Tech Review: Sony Smartwatch Vs. Samsung’s Galaxy Gear

December 9, 2013
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A few months back I gave you the lowdown on Samsung’s Smartwatch. Now here come the far savvier folks at Sony, just in time to bid for a place of honor in your Christmas stocking. While growth in the smartphone market is slowing, especially at the high end where companies have been making a killing because money seems to be no particular object for certain ‘elite,’ wearable computing is where they’re gambling the next ‘at’ is at.

So will certain folks put away their Seikos, Hublots, Tags, Rolexes, Tissots, Seikos, Citizens, Bulovas, Cartiers, etc. and jump in for a digital watch tied to a smartphone? I reviewed Samsung’s Galaxy Gear in late October.  My review was, in a nutshell, so-so for lot of dosh. The Samsung PR folks keep sending me literature that says they shipped 800,000 Smartwatches, but it’s interesting that they haven’t given an estimate on how many actually sold.

The truth is that Sony has been in the Smartwatch game longer. Indeed, they launched two Smartwatches long before Samsung, although, of course, being first doesn’t necessarily mean being best. Anyway, it seems simplest to do a direct comparison.

Sony Smartwatch

Universal compatibility: This is an obvious point in the plus column for Sony’s SmartWatch 2.

SmartWatch 2 works with every modern Android phone out there. In other words, Sony’s SmartWatch 2 works with every recent Samsung smartphone on the planet while Samsung’s own Smartwatch only works with a handful of Samsung products!!!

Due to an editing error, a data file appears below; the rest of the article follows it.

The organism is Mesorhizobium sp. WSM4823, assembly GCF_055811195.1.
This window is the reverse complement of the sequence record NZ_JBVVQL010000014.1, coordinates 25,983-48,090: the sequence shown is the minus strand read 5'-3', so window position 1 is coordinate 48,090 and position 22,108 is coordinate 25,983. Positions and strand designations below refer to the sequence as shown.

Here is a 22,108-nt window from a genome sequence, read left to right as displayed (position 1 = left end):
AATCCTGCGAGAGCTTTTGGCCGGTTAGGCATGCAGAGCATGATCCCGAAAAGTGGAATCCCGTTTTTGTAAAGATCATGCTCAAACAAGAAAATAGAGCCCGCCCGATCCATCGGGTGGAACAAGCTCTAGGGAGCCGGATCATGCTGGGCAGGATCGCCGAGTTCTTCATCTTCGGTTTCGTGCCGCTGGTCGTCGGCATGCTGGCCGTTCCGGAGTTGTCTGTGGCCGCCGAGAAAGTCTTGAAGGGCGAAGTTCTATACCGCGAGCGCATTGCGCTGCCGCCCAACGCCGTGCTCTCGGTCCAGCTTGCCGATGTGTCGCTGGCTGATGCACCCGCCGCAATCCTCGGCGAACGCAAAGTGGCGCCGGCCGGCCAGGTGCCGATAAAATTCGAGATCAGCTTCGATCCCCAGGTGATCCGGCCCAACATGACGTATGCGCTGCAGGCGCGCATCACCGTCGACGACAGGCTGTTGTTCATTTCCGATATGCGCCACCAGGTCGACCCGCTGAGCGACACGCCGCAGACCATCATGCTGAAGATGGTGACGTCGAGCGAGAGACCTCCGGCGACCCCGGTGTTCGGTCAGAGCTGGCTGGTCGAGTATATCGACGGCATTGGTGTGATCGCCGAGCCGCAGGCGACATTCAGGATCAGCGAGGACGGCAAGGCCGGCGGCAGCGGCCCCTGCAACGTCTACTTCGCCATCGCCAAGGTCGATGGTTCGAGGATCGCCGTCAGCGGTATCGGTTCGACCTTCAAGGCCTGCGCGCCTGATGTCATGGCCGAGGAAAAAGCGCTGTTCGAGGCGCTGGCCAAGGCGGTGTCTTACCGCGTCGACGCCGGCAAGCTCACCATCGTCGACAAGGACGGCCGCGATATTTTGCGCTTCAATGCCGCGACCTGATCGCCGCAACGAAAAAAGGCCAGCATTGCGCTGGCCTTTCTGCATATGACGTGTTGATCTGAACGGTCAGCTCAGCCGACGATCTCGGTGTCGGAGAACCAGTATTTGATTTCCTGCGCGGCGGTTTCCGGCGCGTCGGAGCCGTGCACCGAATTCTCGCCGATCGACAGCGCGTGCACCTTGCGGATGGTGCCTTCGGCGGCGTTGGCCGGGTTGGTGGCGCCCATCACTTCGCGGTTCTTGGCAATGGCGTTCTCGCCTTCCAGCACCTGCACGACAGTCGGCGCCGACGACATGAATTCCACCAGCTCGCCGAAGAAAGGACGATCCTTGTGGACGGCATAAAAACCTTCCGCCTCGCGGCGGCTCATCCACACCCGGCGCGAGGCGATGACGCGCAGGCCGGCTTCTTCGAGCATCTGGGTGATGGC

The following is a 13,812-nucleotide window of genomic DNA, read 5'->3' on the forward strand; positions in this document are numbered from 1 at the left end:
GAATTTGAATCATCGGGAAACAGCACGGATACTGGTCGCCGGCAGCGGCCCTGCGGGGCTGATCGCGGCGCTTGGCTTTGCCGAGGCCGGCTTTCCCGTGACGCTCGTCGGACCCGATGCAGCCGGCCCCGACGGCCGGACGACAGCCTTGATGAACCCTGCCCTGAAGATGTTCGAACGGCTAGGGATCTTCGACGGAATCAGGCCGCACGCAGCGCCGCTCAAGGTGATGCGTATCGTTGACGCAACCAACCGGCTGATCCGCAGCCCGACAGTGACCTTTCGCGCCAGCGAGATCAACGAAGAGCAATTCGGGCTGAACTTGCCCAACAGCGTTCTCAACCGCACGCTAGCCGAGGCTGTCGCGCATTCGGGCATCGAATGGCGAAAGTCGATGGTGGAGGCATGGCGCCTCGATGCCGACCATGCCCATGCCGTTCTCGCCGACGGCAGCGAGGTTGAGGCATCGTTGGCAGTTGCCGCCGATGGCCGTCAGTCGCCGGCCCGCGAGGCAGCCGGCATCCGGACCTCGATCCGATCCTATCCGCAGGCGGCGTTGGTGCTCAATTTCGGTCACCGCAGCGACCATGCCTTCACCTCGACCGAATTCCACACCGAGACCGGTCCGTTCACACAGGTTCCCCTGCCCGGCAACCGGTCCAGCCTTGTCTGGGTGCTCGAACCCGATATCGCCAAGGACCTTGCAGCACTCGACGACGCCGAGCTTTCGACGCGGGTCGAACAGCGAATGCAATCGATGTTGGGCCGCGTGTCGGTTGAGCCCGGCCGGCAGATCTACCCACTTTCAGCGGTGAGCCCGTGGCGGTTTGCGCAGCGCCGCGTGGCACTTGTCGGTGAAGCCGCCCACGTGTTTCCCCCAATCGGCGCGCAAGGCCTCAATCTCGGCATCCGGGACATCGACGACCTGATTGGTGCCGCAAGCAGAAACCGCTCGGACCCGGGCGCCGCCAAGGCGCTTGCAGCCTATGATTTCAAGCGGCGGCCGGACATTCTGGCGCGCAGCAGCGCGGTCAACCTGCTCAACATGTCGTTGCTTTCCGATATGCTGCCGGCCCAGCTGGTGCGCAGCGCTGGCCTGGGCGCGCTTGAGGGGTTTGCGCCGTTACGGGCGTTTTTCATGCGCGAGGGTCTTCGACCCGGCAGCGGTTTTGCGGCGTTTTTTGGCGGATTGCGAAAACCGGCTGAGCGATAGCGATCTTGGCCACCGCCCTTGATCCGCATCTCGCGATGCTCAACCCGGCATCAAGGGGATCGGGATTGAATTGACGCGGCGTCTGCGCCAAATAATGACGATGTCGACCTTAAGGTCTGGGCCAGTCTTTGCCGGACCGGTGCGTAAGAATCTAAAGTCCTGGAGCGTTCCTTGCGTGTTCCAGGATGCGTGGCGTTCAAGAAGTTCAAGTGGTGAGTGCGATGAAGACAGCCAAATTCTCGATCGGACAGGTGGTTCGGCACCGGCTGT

Price: Sony’s SmartWatch 2 costs US$199.99. Samsung’s Galaxy Gear costs US$299.99.

Battery life: Sony’s SmartWatch 2 gave me four days of use per charge. Samsung’s Galaxy Gear smartwatch lasts for a little more than one day on a full charge.

Sony Smartwatch

Standard microUSB charging port:  Big, big deal to me! Sony’s SmartWatch 2 has a standard microUSB port that is covered by a connected rubber cap. Want to charge the device? Pull out the attached rubber cap and plug in any standard microUSB charger. That’s it! Easy. Even a U.S. senator can manage that easily. The Galaxy Gear ships with a clam shell cradle for charging. A standard microUSB charger plugs into the cradle, and then the cradle is closed around the watch to charge it. Badly designed, it’s awkward to handle and has to be recharged daily.

Apps: Samsung’s Galaxy Gear is very limited in apps. Sony manages the connection between the SmartWatch 2 and the user’s smartphone, so it becomes a portal through which users can find both free and paid apps, easily located in the standard Google Play Store. I counted 64 new Apps on Sony’s gear.

No camera, no voice controls: Sony simply doesn’t have it. If, however, you like that Mr. Spock/Dick Tracy-thing of talking into your wrist or taking photos, Samsung are winners. To me, less is more. The same goes with Voice Recognition. It’s yours if you want it with Sony. The experience of talking to your watch at home or, worse, in public, is daft. Also, Samsung’s “S Voice” solution works very slowly. The same goes for the camera. Why tap your watch to take a fuzzy photo rather than use your smartphone out of your for something high-quality photo?

Interchangeable straps: Sony allows you to use any of thousands of different straps on the market, which are 24 millimeters wide. No such luck on Samsung’s Smartwatch.

Hardware design: The SmartWatch 2 – outside its ugly camera lens on the front of the strap, Samsung’s Galaxy Gear is well designed with a sleek stainless steel case. Sony’s watch is sort of bland in its design and interface which looks like, umm, the standard Android model.

Messaging limitations: When you get text messages on your phone, the SmartWatch 2 displays a notification. Yet, replying to these messages without using your phone is something of an issue with both phones. In both cases, you can’t reply to texts with a message created on the fly.

The Bottom Line: Would you go for a less attractive watch with a wider range of functionality for US$199, or get something more handsome but limited in capability for US$299? It’s early yet: maybe you should wait till next year!

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